“Our aspirations to be a hub within the community will take time to progress. We are planning to offer our school halls out to the community once we have worked out things like insurance cover, cleaning arrangements and hire costs. We have had some enquiries from local churches about accessing our facilities.”

Shared site

As well as having two campuses across two sites, the school also shares the senior campus with co-located Pītau-Allenvale Base School. Although sharing grounds, the two schools each have their own identities with their own principal and school board.

“If you looked at the site itself from above, you’d think it was one school because of the layout, but it’s been cleverly designed.”

Pītau-Allenvale offers educational programmes for five to 21-year-olds with learning support needs. The shared site means diversity and inclusion is championed.

Year 6 ākonga Sam says it’s very interesting to have a different school right next to them. His parents say they hope it will give the Belfast children more awareness of others in the community. 

Pītau-Allenvale principal Ian Poulter says that with both schools on the same site it has naturally taken time to get sorted, but as the two schools become more settled, they are increasingly discovering, exploring, and planning ways to support each other to their mutual benefit.

“It is still early days, however the skills of the staff of both schools are beginning to be shared. Pītau-Allenvale staff have been able to share strategies and approaches that benefit neurodiverse students.

“Some of our students will become involved in Pūtahi Belfast’s kapa haka, and some of our students are certainly enjoying joining in with celebration events,” explains Ian.

Activities are also planned for the ākonga to collaborate.

“It means both ākonga and the community can see diversity. We’re creating this identity within the Belfast community of doing something a bit unique. We think of ourselves as an educational hub within the area,” says Sue.  

Canterbury schools share common vision

Canterbury schools are cheering diversity through shared sites and satellite schools. They are seeing benefits, not only from sharing facilities like libraries and halls but through kaiako and ākonga collaboration. Staff, ākonga and their whānau can come together across schools for common causes and celebrations.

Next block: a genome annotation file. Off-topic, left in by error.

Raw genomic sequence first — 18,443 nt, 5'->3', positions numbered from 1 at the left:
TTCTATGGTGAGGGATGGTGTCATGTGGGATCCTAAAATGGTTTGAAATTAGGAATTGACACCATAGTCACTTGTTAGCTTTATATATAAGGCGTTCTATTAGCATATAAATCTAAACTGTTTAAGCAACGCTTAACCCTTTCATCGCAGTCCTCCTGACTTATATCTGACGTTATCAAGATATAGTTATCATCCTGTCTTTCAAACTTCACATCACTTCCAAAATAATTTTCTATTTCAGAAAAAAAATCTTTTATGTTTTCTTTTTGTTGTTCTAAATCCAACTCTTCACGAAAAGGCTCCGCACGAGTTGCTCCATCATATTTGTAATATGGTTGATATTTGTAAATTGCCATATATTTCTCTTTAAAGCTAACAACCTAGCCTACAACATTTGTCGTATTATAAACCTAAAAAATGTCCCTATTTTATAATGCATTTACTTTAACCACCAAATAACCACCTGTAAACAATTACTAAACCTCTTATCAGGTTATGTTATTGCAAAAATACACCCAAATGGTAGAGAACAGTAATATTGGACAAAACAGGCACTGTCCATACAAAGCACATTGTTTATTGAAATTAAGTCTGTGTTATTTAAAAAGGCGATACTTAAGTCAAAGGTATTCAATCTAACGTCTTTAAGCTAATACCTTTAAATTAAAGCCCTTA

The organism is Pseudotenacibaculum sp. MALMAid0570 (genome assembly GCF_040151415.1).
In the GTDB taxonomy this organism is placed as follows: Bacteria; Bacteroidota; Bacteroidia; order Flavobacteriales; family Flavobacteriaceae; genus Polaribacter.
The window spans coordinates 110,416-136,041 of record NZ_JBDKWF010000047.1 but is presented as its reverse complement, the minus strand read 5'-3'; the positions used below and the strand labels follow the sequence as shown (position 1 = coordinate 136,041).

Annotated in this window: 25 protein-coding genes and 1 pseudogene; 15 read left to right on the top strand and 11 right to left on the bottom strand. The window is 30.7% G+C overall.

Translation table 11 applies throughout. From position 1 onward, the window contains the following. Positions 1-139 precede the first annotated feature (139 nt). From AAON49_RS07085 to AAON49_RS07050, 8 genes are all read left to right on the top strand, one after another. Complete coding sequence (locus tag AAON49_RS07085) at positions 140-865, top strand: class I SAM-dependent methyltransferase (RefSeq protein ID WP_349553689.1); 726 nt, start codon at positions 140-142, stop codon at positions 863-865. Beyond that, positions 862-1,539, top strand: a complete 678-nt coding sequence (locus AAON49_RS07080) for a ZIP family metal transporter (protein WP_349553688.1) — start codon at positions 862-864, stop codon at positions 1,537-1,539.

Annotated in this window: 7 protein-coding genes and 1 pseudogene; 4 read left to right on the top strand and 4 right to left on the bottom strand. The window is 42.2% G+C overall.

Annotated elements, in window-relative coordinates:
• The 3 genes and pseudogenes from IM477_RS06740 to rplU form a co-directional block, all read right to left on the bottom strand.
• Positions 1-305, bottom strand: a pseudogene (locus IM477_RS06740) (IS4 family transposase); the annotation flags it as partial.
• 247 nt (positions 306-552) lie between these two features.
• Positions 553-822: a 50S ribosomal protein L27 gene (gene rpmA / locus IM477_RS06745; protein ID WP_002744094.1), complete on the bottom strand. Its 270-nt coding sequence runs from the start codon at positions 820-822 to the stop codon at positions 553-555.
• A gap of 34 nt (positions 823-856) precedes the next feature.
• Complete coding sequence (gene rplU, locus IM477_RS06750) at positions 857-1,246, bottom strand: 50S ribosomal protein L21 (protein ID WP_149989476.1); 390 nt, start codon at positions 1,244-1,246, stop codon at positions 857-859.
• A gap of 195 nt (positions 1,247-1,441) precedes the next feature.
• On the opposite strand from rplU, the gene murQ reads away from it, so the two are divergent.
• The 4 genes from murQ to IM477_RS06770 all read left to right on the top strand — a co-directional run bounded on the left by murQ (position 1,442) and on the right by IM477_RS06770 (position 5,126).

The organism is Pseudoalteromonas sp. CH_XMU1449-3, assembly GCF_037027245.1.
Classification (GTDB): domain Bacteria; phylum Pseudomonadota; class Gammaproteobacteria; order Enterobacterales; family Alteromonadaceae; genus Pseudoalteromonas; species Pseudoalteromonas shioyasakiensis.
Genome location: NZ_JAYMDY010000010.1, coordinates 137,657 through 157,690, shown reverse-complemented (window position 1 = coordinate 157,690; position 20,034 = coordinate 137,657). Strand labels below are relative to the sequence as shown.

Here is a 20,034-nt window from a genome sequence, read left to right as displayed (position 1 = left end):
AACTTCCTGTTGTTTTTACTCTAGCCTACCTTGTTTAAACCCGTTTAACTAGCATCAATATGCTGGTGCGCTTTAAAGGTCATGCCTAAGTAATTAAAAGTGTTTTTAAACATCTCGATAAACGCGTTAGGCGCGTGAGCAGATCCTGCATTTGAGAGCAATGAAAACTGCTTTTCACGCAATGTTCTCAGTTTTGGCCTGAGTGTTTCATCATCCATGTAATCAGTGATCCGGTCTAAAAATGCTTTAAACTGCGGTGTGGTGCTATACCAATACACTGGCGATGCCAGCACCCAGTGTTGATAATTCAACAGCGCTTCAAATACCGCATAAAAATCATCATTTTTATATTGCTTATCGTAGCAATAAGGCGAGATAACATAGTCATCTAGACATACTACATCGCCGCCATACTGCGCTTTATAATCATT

Waitaha School is a specialist school in Rolleston with a base facility at Te Uru Tarata-Lemonwood Grove School and three satellites at Horoeka Haemata-Rolleston College, West Rolleston School Te Kura O Te Uru Kōwhai and Knights Stream School-Mingimingi Hautoa.

Waitaha Base and Te Uru Tarata-Lemonwood Grove schools share kapa haka practice, have a joint playground used by all ākonga and they’ve held joint art exhibitions and market days.

Two secondary schools, Avonside Girls’ High and Shirley Boys’ High schools, while operating independently at their purpose-built site, share a campus with a Ferndale Te Ahu satellite.

Senior students on their specially designed playground.

Senior students on their specially designed playground.

Wairarapa Cobham Intermediate and Tuia Burnside Primary share a campus with Pītau-Allenvale Satellite Pītau Uru. Pītau-Allenvale also has a satellite Pītau-Raki at Ashgrove School in Rangiora, and has three classrooms at the former Kendal School site, Pītau-Rapa.

Ōtautahi also has a Transition Education Centre; Tētēkura. Tētēkura is a collaborative project between Ferndale Te Ahu School and Pītau-Allenvale Specialist Schools. This combined transition hub is the first of its kind in Aotearoa New Zealand for students aged 15–21.

There are plans to site Ferndale Te Ahu Base School adjacent to Parewea Banks Avenue Primary in the coming years, further demonstrating Canterbury’s future of strong community ties.

BY Education Gazette editors
Education Gazette | Tukutuku Kōrero,

Posted: 1:47 pm, 15 May 2024